*this post will be updated periodically as I add more video reviews on specific notebooks*
Other than living books, the number one resource in a Charlotte Mason homeschool is notebooks. Notebooks to catalogue what you’ve read, to remember inspiring quotes, to write your dictations and copywork, to make lists of animals and plants you see, to identify dates of things seen, and the list goes on. A good notebook is worth it’s weight in gold.
Why does the Charlotte Mason method depend so heavily on the use of a such a simple resource? Because of the vast ways it can be used, the opportunities it provides for knowledge acquisition, and thereafter application of critical thoughts and ideas which shape a person. These quotes from Miss Mason herself best describe why notebooking for every subject is a “capital idea”.
“It is very helpful to read with a commonplace book or reading-diary, in which to put down any striking thought in your author, or your own impression of the work, or of any part of it; but not summaries of facts. Such a diary, carefully kept through life, should be exceedingly interesting as containing the intellectual history of the writer; besides, we never forget the book that we have made extracts from, and of which we have taken the trouble to write a short review.” (Volume 5, pg. 260)
“Calendars.––It is a capital plan for the children to keep a calendar––the first oak-leaf, the first tadpole, the first cowslip, the first catkin, the first ripe blackberries, where seen, and when. The next year they will know when and where to look out for their favourites, and will, every year, be in a condition to add new observations. Think of the zest and interest, the object, which such a practice will give to daily walks and little excursions. There is hardly a day when some friend may not be expected to hold a first ‘At Home.’” (Volume 1, pg. 54)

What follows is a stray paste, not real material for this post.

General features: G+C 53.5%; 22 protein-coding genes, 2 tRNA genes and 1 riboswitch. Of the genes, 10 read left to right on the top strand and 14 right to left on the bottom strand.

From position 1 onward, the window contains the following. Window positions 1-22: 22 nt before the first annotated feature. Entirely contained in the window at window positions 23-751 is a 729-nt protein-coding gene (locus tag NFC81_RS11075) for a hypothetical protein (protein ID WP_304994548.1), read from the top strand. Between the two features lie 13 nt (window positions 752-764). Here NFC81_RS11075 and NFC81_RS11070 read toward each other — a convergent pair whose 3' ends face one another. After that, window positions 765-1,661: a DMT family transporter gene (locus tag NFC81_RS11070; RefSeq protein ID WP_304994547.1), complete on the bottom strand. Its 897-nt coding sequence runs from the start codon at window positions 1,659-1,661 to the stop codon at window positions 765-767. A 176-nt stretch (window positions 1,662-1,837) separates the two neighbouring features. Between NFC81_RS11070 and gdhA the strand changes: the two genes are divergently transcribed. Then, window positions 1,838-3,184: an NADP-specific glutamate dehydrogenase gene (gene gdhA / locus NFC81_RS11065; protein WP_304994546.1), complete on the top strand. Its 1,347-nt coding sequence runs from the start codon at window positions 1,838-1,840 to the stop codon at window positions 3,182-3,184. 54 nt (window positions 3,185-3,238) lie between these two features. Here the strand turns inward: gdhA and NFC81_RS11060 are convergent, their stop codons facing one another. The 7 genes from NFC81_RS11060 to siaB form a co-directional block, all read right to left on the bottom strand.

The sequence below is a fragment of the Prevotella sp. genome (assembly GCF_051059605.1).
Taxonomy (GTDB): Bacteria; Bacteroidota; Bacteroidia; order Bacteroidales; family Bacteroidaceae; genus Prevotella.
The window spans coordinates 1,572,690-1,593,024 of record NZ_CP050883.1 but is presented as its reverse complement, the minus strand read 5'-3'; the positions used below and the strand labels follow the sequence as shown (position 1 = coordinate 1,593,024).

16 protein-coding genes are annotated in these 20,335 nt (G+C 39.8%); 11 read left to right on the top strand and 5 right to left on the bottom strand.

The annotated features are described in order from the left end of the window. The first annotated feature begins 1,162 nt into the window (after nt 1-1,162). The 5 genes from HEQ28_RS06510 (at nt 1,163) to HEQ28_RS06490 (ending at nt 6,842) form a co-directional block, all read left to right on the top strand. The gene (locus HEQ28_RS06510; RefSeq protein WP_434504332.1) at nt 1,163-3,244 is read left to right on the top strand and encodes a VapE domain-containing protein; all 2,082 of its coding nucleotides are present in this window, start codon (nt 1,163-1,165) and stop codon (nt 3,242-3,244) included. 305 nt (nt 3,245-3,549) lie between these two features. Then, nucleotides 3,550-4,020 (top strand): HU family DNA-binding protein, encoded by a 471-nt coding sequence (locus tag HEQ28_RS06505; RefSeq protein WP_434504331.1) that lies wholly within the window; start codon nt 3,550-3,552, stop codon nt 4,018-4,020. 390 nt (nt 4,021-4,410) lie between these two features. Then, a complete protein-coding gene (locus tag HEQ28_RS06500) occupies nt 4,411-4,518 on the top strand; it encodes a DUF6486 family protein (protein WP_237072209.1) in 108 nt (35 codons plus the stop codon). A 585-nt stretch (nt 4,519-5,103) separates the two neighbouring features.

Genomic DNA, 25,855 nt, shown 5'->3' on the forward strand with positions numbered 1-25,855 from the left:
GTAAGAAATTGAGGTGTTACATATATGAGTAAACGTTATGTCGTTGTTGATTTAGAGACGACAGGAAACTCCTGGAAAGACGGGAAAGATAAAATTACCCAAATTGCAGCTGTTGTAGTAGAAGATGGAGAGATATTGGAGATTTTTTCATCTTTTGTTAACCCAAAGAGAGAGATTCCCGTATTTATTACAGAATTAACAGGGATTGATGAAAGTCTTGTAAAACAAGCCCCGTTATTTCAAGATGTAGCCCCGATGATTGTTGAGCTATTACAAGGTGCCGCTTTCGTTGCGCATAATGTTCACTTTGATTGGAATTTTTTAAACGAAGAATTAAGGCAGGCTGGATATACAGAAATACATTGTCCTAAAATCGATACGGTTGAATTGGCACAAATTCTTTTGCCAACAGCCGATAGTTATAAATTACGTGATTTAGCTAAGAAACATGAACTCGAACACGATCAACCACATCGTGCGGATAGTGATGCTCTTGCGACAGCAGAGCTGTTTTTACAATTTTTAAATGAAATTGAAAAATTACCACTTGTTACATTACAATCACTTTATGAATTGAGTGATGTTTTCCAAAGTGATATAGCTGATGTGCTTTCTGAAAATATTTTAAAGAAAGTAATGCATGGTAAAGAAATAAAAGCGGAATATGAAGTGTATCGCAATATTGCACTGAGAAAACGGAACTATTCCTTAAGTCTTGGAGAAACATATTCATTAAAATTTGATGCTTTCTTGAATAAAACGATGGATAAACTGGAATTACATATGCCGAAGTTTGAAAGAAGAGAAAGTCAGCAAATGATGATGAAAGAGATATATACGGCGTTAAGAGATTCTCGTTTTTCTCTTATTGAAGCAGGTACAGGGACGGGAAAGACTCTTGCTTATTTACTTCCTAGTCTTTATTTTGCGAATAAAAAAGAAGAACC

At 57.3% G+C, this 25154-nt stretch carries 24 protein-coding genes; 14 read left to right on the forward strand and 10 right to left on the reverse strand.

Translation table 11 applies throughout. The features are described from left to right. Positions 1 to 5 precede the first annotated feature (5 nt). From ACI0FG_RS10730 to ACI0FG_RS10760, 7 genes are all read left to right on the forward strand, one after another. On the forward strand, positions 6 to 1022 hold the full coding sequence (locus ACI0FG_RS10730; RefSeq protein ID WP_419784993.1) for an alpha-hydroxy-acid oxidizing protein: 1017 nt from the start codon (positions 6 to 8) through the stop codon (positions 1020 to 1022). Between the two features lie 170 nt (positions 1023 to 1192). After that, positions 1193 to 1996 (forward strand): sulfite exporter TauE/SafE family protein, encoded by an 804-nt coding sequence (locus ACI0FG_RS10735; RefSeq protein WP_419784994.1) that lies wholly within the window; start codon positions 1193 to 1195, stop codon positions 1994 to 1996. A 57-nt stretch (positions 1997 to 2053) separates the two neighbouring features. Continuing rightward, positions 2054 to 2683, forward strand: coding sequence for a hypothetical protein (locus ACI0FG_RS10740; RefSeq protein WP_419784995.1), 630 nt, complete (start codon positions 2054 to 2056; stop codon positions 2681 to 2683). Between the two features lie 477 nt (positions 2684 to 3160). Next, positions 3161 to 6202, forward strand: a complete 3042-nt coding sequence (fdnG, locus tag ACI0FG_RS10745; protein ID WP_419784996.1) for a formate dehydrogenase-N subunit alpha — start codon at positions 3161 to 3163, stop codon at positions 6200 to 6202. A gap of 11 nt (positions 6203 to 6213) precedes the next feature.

“Let all he finds out about it be entered in his diary—by his mother, if writing be a labour to him,—where he finds it, what it is doing, or seems to him to be doing; it’s colour, shape, legs: someday he will come across the name of the creature and will recognize the description of an old friend.” (Volume 1 pg. 8)
Below you will find my favorite resources and reviews of notebooks. If you’re wanting to learn more about notebooks or the Charlotte Mason homeschool, The Living Page by Laurie Bestvater is THE BEST book to have on-hand to understand the use and timing of each notebook used in a CM education.
My kiddos love these because they come in so many (twelve to be exact) different colors which they happily choose from. They are 8.5 x 11 inch, perfect bound with 100 pages each making them perfect for any age. My husband has a Project Planner for his carpentry projects. The various formats are well thought out for each kind (dot grid, primary lines, picture space, etc.) Check out her website for pictures of the insides of each one offered and shop below!
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My FAVORITE online resource for all things Charlotte Mason. Seriously, these ladies are amazing at delivering and organizing Charlotte Mason ideas and method. Their podcast episode on notebooks is extremely helpful! (Their podcast in general should be a must-listen for any CM Mama)
The best and most beautiful notebooks out there! I recommend waiting until your child is well into Form II or older to gift these to them. They will be lifetime keepsakes, so I want to make sure my student(s) can properly care for their notebooks before using. They would make a great Form “graduation” present and something to look forward to as they work hard and progress through the Charlotte Mason education.